Yaphet Kotto believes in aliens. The statement would be easy enough to take in on its own if not for the fact that Kotto also believes he's seen an alien, held an alien, and generally accepts that he's been abducted by aliens.
"I've never talked to anyone about it man, this is the first time," Kotto tells me over the phone. "I've only told my wife, my rabbi, and a psychologist. This is the first time I'm talking about it."
Understand that I felt special and disillusioned by this whole conversation. My initial goal was simple. Speak with Kotto about his infamous death in Ridley Scott's 1979 masterpiece Alien for a story and submit. But buried at the bottom of my email exchange with his talent agent, Ryan Goldhar were the words, "he has also asked if you're open to discussing his UFO experiences in the Philippines."
I had to wonder what Goldhar was thinking to himself when he had to relay this information to me. This was an immensely talented, multi-award winning, Emmy-nominated icon. I can call him that because he paved the way for future African American sci-fi roles in Alien, and he played the Bond villain Kananga in Live and Let Die—an exclusive privilege on its own. His actor credits list is 95 strong, so his reputation is intact. But despite all that, this showbiz legend wanted to speak about his lifelong association with aliens.
While it would've been easy for me to dismiss the request as a strive for attention or simple delusion, the infinite examples of people claiming to have been abducted are out there. Yes, the irony of a legend from Alien talking about real life aliens sat with me, but I listened. Here are bits of that unfiltered, hour-long exchange that made me question whether Yaphet Kotto was telling me an amazing truth or something entirely imaginary.
VICE: Well I guess we can get right down to it. I've been following you a while and this is the first time in years that I've seen you do an interview, and therefore, I haven't heard about this alien stuff.
Yaphet Kotto: Well I don't normally do interviews, as you already know. There have been five or six people who've tried to speak to me and I've refused. But this was important to me. When my publicist said some journalist was willing to talk about this, it compelled me to come out with it. It has been 50 years of me dealing with these UFOs and aliens.
OK, so when did it officially start for you?
It started when I was about nine or ten years old. I remember being told I couldn't go outside, so I would look out at the streets of my neighborhood in the Bronx, watching the kids play stickball. When I turned around, a figure was behind me, it was at least five or six feet tall with an elongated head. It appeared, then jumped to the back of me and disappeared. From that moment on, it was one experience after another which culminated into my sighting in the Philippines and during the filming of Alien. So you mentioned 50 years, this became a pattern for you?
Yeah. At one point, I remember being at my home at 6 PM. I went into my office in the garage to meditate, and I saw something. I Looked at it for about five minutes, and it was light. I was wondering why the neighbors were shining a light through the top of my garage window. So I went to talk to them. Now keep in mind, I had been sitting in that car garage for some 12 hours and I believed that I contributed to those things that were flying above my garage… I shouldn't call them things, they were aircrafts. As I got older, I understood what they were. I went through my youth, however, not knowing what I was experiencing, therefore, I didn't talk about it. I would just experience something and file it away until something larger happened. This is the thing other UFO witnesses don't talk about. Every time I moved into a house, above it at some point, there would be a circle of what looked like smoke. I'd wonder where it came from because it sure as hell didn't look like clouds. Those sightings continued for a good ten to 15 years. I've also had time loss. I have a big loss of time between some of these moments, and I'd often wonder if I was taken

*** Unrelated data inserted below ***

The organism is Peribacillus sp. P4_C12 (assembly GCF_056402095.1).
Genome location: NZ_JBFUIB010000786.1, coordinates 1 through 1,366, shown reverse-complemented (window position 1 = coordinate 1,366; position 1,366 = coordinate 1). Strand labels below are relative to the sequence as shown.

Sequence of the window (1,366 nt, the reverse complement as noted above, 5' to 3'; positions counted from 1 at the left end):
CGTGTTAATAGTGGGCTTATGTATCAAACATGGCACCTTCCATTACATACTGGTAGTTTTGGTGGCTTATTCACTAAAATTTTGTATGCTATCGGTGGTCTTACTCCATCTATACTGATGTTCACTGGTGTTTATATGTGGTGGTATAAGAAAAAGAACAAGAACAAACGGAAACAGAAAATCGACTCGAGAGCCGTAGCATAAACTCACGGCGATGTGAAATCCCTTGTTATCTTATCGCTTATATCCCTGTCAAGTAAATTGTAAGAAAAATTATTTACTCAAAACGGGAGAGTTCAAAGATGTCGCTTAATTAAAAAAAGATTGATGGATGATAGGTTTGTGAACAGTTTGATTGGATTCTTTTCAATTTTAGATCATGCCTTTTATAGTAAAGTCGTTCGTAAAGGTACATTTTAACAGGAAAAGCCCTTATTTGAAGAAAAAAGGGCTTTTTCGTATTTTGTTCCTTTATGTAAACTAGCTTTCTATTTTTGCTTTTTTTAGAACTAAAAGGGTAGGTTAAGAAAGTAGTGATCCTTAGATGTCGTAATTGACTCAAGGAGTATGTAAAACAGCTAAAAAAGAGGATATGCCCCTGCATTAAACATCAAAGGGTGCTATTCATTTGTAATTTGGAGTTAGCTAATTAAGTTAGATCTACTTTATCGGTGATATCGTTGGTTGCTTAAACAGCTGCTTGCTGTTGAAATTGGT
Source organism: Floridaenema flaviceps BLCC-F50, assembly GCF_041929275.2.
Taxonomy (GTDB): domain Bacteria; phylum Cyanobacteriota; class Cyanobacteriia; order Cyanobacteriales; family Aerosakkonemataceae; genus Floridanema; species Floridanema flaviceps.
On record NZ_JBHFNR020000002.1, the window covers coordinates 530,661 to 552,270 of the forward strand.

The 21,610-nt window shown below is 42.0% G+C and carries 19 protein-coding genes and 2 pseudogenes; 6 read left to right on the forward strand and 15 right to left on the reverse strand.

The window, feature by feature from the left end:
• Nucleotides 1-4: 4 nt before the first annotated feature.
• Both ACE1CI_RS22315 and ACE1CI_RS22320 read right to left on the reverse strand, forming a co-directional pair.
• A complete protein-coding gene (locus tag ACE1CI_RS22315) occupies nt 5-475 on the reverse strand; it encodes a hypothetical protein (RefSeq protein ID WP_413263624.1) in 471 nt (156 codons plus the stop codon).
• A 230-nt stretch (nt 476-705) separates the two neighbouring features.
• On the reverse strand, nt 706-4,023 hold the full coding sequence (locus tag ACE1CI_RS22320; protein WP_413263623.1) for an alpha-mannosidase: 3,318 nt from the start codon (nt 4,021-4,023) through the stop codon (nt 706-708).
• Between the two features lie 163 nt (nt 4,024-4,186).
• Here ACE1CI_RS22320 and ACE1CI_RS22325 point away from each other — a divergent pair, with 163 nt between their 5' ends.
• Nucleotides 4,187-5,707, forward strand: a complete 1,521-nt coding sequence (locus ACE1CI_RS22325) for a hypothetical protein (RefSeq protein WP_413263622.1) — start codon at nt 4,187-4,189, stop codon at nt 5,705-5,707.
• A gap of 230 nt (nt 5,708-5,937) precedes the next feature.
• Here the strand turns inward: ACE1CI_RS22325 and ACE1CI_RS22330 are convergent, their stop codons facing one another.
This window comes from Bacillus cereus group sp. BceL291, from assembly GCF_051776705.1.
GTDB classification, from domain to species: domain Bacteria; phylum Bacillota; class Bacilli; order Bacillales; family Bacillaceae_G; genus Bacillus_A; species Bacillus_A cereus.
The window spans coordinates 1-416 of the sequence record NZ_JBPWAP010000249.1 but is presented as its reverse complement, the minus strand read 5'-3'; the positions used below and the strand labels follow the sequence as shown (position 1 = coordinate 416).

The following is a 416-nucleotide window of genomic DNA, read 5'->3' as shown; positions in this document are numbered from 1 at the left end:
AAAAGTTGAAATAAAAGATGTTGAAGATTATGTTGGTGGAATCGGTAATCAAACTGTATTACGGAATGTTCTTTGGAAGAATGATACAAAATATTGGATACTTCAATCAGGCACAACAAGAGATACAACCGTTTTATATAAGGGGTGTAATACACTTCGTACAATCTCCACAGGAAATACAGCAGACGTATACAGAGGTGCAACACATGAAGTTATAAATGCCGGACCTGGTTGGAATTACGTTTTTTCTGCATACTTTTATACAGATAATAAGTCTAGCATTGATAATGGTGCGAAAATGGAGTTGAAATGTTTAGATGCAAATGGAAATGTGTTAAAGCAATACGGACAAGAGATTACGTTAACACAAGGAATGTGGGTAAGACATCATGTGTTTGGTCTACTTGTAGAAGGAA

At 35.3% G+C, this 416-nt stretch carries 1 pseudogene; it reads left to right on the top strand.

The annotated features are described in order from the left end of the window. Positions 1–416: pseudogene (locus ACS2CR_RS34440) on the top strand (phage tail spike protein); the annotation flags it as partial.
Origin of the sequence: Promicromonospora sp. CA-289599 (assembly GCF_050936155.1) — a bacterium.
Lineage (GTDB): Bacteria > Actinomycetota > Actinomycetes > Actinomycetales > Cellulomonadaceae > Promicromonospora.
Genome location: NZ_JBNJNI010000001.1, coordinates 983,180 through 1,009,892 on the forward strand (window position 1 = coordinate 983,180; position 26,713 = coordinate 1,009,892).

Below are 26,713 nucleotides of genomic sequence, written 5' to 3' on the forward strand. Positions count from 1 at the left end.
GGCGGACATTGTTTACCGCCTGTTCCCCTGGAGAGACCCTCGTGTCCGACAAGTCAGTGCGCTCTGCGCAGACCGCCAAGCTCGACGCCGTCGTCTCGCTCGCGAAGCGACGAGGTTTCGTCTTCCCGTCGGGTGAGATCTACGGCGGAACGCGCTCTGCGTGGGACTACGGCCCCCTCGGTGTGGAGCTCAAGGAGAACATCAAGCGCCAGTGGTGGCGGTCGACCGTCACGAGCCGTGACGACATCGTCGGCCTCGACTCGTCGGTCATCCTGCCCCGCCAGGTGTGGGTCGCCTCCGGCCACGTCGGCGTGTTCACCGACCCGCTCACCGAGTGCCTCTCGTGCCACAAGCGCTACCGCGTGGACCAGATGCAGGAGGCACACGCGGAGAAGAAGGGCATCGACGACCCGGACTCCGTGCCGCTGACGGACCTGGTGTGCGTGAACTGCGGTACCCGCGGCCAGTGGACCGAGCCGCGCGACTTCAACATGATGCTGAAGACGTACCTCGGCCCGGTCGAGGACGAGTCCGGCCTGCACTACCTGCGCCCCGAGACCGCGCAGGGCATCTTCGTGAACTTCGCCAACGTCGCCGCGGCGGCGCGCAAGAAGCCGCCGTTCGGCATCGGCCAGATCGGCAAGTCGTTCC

So what was this larger thing that happened?
It was one evening in my office in the Philippines. I heard my wife and the waiters calling me to come outside in very anxious voices. So I went out and when I got there, I saw the same huge circle of smoke over the house. When I asked them what they saw, they said they saw a UFO as big as the Yankee Stadium turned upside down. They were freaking out. Two or three nights later, I saw it. The thing blotted out the entire sky. The moon and everything, it was huge. I just remember saying, "Jesus Christ." I mean I got so nervous man because you don't see something like that without being vulnerable to becoming psychologically blown away. You get scared to put it quite frankly. That messed me up for a good three or four days.
Have you ever been diagnosed with any sort of mental health issue?
[Laughs] Absolutely not. I have an IQ of 196. You might as well say that the hundreds of other people—including Canada's previous defense minister—who came to the same conclusions about alien life have mental health issues too.
You know, people are probably going to read this and think you're delusional or after something. What do you have to say to all that?
There's no reason for me to make these claims. I never promoted any book or anything like that. I never read anyone talking about the experiences I've had. I've made 75 movies and I've done television shows. I'm known all over the world. This confession wouldn't advance me, I advance myself through my acting. Other people may do this to try to advance themselves, make it public, and then become famous. I'm already famous so what possible purpose would I have to tell these stories except how it relates to the movie Alien? This is the reason why I never talked about it after that movie because of course, they'd say, "oooh, he's trying to promote his movie." Well, I'm not promoting anything now. I've written no books and I have no movie that's about to be released. This is the time to reveal this because no one can connect it to anything that's a financial gain or form of media exposure. now, if someone asks me if I ever experienced anything that's remotely close to an alien, I'll say "damn right I did." It's happened since I was nine years old and has continued since then.